“There are over fifty clubs which fall under the umbrella of sustainability,” he said. “This document is something that every single club across the board can use.” The two presidents said they’re passionate about the need for change on campus, believing that universities, as public institutions that don’t have to be solely concerned with profit margins, can set a precedent for others. “The University itself is supposed to be a progressive institution dealing with ideas and policy and education ... If this is true, environmental sustainability would be something they’d support wholeheartedly,” Chantler said.

Chantler and Liu said that by creating a sustainable environment on campus, students could adapt a sustainable lifestyle in their personal lives.

“University students are still all [young],” Chantler said. “The future is going to be ours—we’re going to grow up in what this generation leaves us.” Liu said the University can play a vital role in educating students about sustainable living.

“If universities take the first step, [students] take a mindset into the corporate world,” he said.

The report follows an outline provided by the Sierra Youth Coalition, entitled the Campus Sustainability Assessment Framework. By inputting data, the framework can be adapted to measure a campus’s sustainability.

The Campus Sustainability Assessment Framework has already been completely by McGill University and Concordia University.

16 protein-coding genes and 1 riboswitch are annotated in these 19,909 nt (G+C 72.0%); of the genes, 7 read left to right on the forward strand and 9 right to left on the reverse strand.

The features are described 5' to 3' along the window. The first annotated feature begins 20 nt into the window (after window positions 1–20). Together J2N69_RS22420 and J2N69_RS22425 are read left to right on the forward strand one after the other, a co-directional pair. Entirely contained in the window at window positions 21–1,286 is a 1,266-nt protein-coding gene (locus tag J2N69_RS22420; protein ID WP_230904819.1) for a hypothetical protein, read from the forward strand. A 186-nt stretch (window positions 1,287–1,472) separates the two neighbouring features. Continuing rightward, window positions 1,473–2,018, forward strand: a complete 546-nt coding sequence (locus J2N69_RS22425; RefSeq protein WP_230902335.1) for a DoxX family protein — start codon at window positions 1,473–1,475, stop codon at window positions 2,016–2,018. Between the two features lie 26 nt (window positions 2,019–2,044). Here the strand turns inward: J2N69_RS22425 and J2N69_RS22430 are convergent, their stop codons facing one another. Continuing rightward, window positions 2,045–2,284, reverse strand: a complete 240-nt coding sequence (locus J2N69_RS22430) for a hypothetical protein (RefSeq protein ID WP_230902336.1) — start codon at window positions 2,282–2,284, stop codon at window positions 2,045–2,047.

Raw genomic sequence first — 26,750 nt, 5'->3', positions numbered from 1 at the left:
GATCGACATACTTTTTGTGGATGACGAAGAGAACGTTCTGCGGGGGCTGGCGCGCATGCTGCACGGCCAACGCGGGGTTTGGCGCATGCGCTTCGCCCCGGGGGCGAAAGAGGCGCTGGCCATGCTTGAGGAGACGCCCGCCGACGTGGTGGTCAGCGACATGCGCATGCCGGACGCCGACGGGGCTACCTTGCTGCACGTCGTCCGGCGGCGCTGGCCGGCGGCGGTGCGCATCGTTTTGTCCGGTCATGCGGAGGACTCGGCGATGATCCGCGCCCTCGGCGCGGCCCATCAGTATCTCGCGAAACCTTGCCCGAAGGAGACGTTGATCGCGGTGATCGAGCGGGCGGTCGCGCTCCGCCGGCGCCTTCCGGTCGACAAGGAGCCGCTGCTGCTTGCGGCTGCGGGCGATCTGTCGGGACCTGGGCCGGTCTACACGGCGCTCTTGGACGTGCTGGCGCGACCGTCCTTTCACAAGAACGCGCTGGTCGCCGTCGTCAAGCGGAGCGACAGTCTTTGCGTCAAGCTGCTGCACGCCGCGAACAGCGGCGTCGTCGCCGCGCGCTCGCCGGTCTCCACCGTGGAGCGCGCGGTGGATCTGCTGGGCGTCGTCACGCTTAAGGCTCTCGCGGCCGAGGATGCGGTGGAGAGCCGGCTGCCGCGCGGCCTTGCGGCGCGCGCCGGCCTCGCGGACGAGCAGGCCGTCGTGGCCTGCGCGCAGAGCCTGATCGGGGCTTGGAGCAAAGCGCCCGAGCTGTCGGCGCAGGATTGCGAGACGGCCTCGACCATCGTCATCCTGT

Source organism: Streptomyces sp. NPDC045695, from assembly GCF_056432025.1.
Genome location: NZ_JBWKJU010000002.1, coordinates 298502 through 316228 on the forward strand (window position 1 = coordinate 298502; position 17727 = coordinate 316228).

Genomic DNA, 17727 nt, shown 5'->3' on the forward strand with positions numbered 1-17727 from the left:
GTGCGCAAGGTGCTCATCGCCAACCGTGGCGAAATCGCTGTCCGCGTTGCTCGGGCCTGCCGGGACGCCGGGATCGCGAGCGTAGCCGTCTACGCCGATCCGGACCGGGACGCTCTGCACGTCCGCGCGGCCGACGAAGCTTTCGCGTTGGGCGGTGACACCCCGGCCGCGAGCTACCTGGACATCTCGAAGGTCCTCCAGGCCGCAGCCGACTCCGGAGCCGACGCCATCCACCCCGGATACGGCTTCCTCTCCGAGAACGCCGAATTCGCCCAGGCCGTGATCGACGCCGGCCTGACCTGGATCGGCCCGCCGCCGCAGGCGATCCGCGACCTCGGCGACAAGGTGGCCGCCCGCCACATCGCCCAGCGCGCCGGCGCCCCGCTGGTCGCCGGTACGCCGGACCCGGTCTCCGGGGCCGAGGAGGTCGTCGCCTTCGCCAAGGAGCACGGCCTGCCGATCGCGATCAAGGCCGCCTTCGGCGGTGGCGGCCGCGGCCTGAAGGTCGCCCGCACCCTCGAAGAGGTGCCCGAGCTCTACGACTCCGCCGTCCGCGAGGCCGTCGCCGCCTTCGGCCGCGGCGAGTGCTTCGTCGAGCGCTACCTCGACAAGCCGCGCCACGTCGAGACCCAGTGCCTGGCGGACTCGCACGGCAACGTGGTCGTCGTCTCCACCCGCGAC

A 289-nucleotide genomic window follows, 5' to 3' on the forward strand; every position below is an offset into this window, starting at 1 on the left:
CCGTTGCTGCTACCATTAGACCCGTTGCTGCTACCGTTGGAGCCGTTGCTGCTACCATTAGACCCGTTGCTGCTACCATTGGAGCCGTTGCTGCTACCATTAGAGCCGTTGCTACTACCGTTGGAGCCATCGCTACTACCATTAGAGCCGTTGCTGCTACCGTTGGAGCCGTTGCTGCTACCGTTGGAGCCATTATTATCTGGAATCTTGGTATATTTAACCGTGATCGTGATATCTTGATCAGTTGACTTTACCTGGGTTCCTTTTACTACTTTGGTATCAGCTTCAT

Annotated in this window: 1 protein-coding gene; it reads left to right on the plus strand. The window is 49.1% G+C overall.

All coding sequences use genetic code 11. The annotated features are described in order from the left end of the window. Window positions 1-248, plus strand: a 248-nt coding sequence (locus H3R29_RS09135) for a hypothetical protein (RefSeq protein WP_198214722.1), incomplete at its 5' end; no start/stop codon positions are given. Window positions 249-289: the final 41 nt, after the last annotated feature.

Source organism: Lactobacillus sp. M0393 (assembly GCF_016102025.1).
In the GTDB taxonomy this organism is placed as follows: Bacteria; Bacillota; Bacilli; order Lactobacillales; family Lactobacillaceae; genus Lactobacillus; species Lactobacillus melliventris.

McGill’s report was created by Sustainability McGill, a group similar to Sustainability Queen’s and comprised of volunteers who published their report last year.

Concordia’s report involved members of the faculty, as well

as hundreds of student volunteers and a full-time Sustainability Assessment Officer.

Liu and Chantler described Concordia as one of the leaders in monitoring their sustainable practices on campus.

“In terms of comparison, Concordia blows our report away,” Liu said.

How University sustainability stacks up

• Percentage of food service outlets that have all listed diet types provided for:

- Sodexho: 100 per cent
- Brown’s Fine Foods: no guarantee
- AMS: No guarantee

• Percentage of University policies dealing with sustainability: 68 per cent

• Percentage of student government policies dealing with sustainability: 31.25 per cent

• Percentage of University sustainability policies with data collection and management systems in place: 24 per cent

• Percentage of student government sustainability policies with data collection and management systems in place: 0 per cent

• Annual volume of potable water consumed by campus (all uses): 58,403.3844 L

• Percentage of water used for non-potable purposes recycled from storm water and grey water: 0 per cent

• Percentage of water pipes tested for leaks: 0 per cent

• Annual paper use: Not available

• Percentage of paper recycled: Not available

• Percentage of food on campus produced within 200 km of campus: 33 per cent

• Total weight of solid waste and recycling produced annually: 104.4 tonnes

• Total weight of hazardous waste produced annually: Not available

• Percentage of renewable energy out of total energy used by University buildings: 0.01 per cent

• Total volume of solid and liquid inorganic fertilizers used annually: 39.53 kg per hectare of managed green space

• Total area of natural areas protected by non-alterable protection strategy: 3.29 per cent

—Sources: Alma Mater Society, Physical Plant Services, AMS Food Services, Brown’s Fine Foods, Sodexho Canada, the University, Purchasing Services, 2002 Queen’s Waste Audit and Residence and Hospitality Services